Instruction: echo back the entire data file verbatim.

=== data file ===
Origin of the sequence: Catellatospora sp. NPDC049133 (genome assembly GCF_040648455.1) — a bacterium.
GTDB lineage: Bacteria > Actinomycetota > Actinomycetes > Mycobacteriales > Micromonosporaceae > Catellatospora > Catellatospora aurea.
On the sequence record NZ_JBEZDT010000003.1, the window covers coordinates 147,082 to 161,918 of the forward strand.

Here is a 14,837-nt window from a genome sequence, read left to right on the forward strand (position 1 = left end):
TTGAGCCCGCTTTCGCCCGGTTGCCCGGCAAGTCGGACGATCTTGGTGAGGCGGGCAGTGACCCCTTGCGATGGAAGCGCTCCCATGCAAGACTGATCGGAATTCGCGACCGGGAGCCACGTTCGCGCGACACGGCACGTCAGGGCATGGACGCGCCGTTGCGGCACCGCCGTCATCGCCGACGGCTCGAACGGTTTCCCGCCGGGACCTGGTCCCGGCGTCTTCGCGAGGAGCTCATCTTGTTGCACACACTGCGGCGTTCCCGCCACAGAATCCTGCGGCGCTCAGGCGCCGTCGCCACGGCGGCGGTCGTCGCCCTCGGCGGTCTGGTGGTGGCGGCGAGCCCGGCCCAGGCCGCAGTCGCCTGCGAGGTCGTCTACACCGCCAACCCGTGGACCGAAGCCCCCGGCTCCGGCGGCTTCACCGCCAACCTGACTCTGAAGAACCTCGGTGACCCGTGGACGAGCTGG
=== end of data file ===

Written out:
Origin of the sequence: Catellatospora sp. NPDC049133 (genome assembly GCF_040648455.1) — a bacterium.
GTDB lineage: Bacteria > Actinomycetota > Actinomycetes > Mycobacteriales > Micromonosporaceae > Catellatospora > Catellatospora aurea.
On the sequence record NZ_JBEZDT010000003.1, the window covers coordinates 147,082 to 161,918 of the forward strand.

Here is a 14,837-nt window from a genome sequence, read left to right on the forward strand (position 1 = left end):
TTGAGCCCGCTTTCGCCCGGTTGCCCGGCAAGTCGGACGATCTTGGTGAGGCGGGCAGTGACCCCTTGCGATGGAAGCGCTCCCATGCAAGACTGATCGGAATTCGCGACCGGGAGCCACGTTCGCGCGACACGGCACGTCAGGGCATGGACGCGCCGTTGCGGCACCGCCGTCATCGCCGACGGCTCGAACGGTTTCCCGCCGGGACCTGGTCCCGGCGTCTTCGCGAGGAGCTCATCTTGTTGCACACACTGCGGCGTTCCCGCCACAGAATCCTGCGGCGCTCAGGCGCCGTCGCCACGGCGGCGGTCGTCGCCCTCGGCGGTCTGGTGGTGGCGGCGAGCCCGGCCCAGGCCGCAGTCGCCTGCGAGGTCGTCTACACCGCCAACCCGTGGACCGAAGCCCCCGGCTCCGGCGGCTTCACCGCCAACCTGACTCTGAAGAACCTCGGTGACCCGTGGACGAGCTGG